By Stephen Young
By Stephen Young
By Stephen Young
By Jim Schutze
By Rachel Watts
By Lauren Drewes Daniels
King Henry VIII was on the throne, working his way through Anne Boleyn on his wife-littered path to notoriety. The village of Scarborough, England, was under siege, not from power-hungry French or Spanish kings but from a virus of unknown origin. Without warning, entire families turned into zombies, gnashing at each other until every household was infected. And Whiskey Grimes, monster hunter in training, was on the front lines of the resistance.
Grunting and groaning like the achy-breaky undead that they were, a family of newly minted zombies staggered toward spry warrior Whiskey, stumbling across the grassy yard of the local sword smith. To Whiskey's right, a fortune-teller seemed bemused by her predicament; Whiskey took solace in the seer's indifference. "Surely, if I were destined to be maimed, the fortune-teller would be preparing to come to my aid," thought Whiskey—or she would at least call Ye Olde 911.
Whiskey stood at the ready, slightly crouched with her right hand hovering over the mallet she would need to drive sharp wooden stakes into zombie brains, ensuring their return to their natural corpse state. But as their glazed expressions came ever sharper into focus with each step, Whiskey was paralyzed by flashbacks of the traumatic night when her family was consumed by the zombie virus, dying and then becoming terrifyingly resurrected before her very eyes. She remembered looking back as she ran from her small English village, recalling the all too vivid and painful image of her loving father tearing a massive chunk of flesh out of her mother's arm with his rotten teeth.
And so Whiskey fled these approaching zombies and hid behind the nearest tree. She could only hope that her mentor, the legendary Sir Daniel Raptus, could save them both from the heinous plague of zombie undeath. Just in time, Sir Daniel swooped before the zombies, black cape casting a long shadow in the setting sun. Still dripping with the fresh blood of their kin, the zombies halted at his command. Sir Daniel had vanquished these kinds of creatures before and would again. After all, it was his duty as the world's most famous slayer of monsters and hunter of ethereal beings. As for Whiskey, she would maintain her title: Magnificently Mediocre Monster Hunter in Training.
That is perhaps how the great zombie plague of 1533 would be remembered were it to be immortalized on parchment in the Mythical Monster Museum, an immersive magical attraction at Waxahachie's Scarborough Renaissance Festival, which is often called Scarborough Faire. But what really happened on one pleasant weekend in May 2008 was slightly less dramatic: A girl in a velvet corset ran from a family of wrap-around sunglasses enthusiasts, ducking and covering as a towering man in a wide-brimmed black hat looked on with feigned dismay. The corseted girl was me, and the family had been enticed into mock zombification for my monster training education by my instructor, the man in the cape known as Sir Daniel Raptus.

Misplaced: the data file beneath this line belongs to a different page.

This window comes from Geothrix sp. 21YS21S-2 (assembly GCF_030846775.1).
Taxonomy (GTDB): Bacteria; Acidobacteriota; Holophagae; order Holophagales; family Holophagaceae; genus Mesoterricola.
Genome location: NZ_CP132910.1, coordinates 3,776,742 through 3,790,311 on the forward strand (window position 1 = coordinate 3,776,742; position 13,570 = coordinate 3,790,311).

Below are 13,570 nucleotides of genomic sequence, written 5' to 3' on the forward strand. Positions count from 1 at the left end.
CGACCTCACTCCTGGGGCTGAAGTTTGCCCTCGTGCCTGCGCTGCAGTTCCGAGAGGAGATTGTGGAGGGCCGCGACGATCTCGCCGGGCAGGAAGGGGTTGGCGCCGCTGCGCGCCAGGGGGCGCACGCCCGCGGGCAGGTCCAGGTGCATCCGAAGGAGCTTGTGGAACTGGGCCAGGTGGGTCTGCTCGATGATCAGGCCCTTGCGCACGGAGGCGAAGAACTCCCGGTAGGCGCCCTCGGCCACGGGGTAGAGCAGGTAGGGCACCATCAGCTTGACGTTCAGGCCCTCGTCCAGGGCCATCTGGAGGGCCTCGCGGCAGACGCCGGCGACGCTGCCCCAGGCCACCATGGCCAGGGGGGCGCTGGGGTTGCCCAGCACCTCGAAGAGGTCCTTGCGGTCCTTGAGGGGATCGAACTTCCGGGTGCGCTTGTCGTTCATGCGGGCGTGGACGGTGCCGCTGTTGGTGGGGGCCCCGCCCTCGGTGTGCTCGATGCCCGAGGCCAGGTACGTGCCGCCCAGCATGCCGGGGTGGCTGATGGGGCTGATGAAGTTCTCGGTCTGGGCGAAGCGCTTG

'Tis the beauty of the Ren fair. If you'll pay $20 to walk around and look at blown glass, overpriced swords and people in feathered caps, you're likely to do just about anything for entertainment—including act like a zombie. Lucky for this family, they encountered the best thing about Scarborough—the mythical monster hunters played by artists-actors-designers-craftsmen-and-special-effects-gurus Daniel Carro and Allen Hopps. As Sir Daniel Raptus and Magnus Krane, respectively, the men spend eight weekends a year slaying monsters and educating the public on the potential dangers of fairies, ogres and vampires.
Their jobs combine live theater, improvisational comedy and on-the-spot family counseling as they wander the festival giving impromptu lectures, executing slapstick bits and making the occasional child cry for no apparent reason. Ever brave and courageous, Raptus, the God-fearing medieval superman, and Krane, styling himself a 16th-century Crocodile Hunter, agreed to take on an apprentice in this reporter. They dubbed me Whiskey Grimes (named for my cat) and armed me with a rusty ax. I wanted to specialize in zombie hunting, and I knew I would be able to find no better teachers than these. But more than having the knowledge necessary to save myself and others from the brain-num-num-numming hordes, I wanted to possess the power held by Raptus and Krane: the ability to entice both the cynical and the credulous into moments of pure belief in their realm of monsters and ghosts.
In the most dangerous assignment of my career, I embedded with Raptus and Krane, vowing to face whatever came our way. There would be times of trial, encountering trolls and vampires with sinister plans and barely beating out World of Warcraft geeks in monster trivia contests. Most disconcertingly, I would begin referring to the entire event as "Faire," the painfully nerdy, assumptive term with no preceding article used by regulars to mean a field full of corseted women rather than a place with corny dogs and cotton candy. My mouth, busy with monster business, just couldn't be bothered to say the whole thing.
But the ultimate challenge for this fledgling monster hunter would be a battle of summer blockbuster proportion. Magnus Krane, captured by a 10-foot-tall ogre, would have to rely on his pupil to rescue him from certain death. Would Whiskey Grimes rise to the occasion, becoming the fearless monster hunter she dreamed of being? Or would she fail miserably, leaving her mentor to die at the hand of a bloodthirsty beast as people sipping from Styrofoam cups of Dr Pepper looked on in horror? That would all depend on my ability to suspend reality.